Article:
Writing an argument
Download
1 / 15

Writing an Argument - PowerPoint PPT Presentation


  • 156 Views
  • Uploaded on

Writing an Argument. Tuesday, April 26, 2011 English 370 Melissa Gunby. What is Argument?. When most people hear the word argument , they think of a verbal fight, or a heated exchange on a show like O’Rielly Report or some other political talk show.

loader
I am the owner, or an agent authorized to act on behalf of the owner, of the copyrighted work described.
capcha
Download Presentation

PowerPoint Slideshow about ' Writing an Argument' - december


An Image/Link below is provided (as is) to download presentation

Download Policy: Content on the Website is provided to you AS IS for your information and personal use and may not be sold / licensed / shared on other websites without getting consent from its author.While downloading, if for some reason you are not able to download a presentation, the publisher may have deleted the file from their server.


- - - - - - - - - - - - - - - - - - - - - - - - - - E N D - - - - - - - - - - - - - - - - - - - - - - - - - -
Presentation Transcript
Writing an argument

Writing an Argument

Tuesday, April 26, 2011

English 370

Melissa Gunby


What is argument
What is Argument?

  • When most people hear the word argument, they think of a verbal fight, or a heated exchange on a show like O’Rielly Report or some other political talk show.

  • True argument involves taking a well-thought-out position on a debatable topic – a topic upon which reasonable people may disagree.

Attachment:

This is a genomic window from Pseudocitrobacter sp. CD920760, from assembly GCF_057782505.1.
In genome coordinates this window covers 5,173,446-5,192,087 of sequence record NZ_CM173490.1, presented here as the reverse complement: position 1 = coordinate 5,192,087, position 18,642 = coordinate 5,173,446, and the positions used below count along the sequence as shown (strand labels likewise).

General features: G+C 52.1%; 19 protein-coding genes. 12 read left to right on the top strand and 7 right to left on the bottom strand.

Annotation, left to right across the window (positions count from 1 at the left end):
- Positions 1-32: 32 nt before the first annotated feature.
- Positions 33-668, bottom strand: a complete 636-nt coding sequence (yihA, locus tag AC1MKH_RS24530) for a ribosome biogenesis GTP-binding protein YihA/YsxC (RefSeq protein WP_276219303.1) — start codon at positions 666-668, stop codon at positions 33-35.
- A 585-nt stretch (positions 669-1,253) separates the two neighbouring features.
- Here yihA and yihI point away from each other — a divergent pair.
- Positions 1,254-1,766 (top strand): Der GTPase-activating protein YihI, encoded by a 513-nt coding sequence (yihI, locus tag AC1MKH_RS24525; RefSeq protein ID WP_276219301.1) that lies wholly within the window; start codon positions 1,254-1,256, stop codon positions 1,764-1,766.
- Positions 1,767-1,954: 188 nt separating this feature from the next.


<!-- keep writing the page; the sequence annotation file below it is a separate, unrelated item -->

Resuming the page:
• In a piece of argumentative writing, the goal is to convince a reader of the strength of the ideas through providing evidence and examining the validity of the opposing ideas.


Free write
Free Write

  • Look at the picture on page 144 of your textbook

  • Spend five minutes answering one of the writing prompts in the “Focus on Writing” box on page 145.


Write a clear thesis statement
Write a clear thesis statement

  • Use words like should, should not, or ought to make your position clear to readers.

    • The federal government should lower the tax on gasoline

    • The city should not build a new sports stadium

  • Present points that support your thesis statement.

    • For example, if you are arguing for the cafeteria on campus to stay open later for evening students, you should be prepared to write several topic sentences the support this.


Evidence
Evidence

  • Present convincing evidence.

    • Using specific supporting evidence will strengthen your position.


Wait evidence you said we wouldn t have to write a research paper
Wait? Evidence? You said we wouldn’t have to write a research paper!

  • I know I did, but you may need to look up some things for this paper.

  • You can use two types of evidence:

    • Facts. Facts are pieces of information that can be verified. If you make a point, you should be prepared to support it with a fact – like a statistic, observation, or statement generally accepted as true.

    • Examples. Examples are a specific illustration of a general statement. To be convincing, an example should be clearly related to the point you are making.


  • Address opposing arguments: You can’t write a convincing argument if you don’t present the opposite point of view. Try to imagine what your opponent’s view might be, and show how they are inaccurate or weak.

    • For example, writing an argument about gun control will be stronger if you present the opposite views about the 2nd amendment and discredit it.


  • Re-state your point in your conclusion argument if you don’t present the opposite point of view. Try to imagine what your opponent’s view might be, and show how they are inaccurate or weak.

    • It is especially important in an argument essay to give your thesis statement again at the end of the essay to remind your reader of the main point/idea you argued throughout.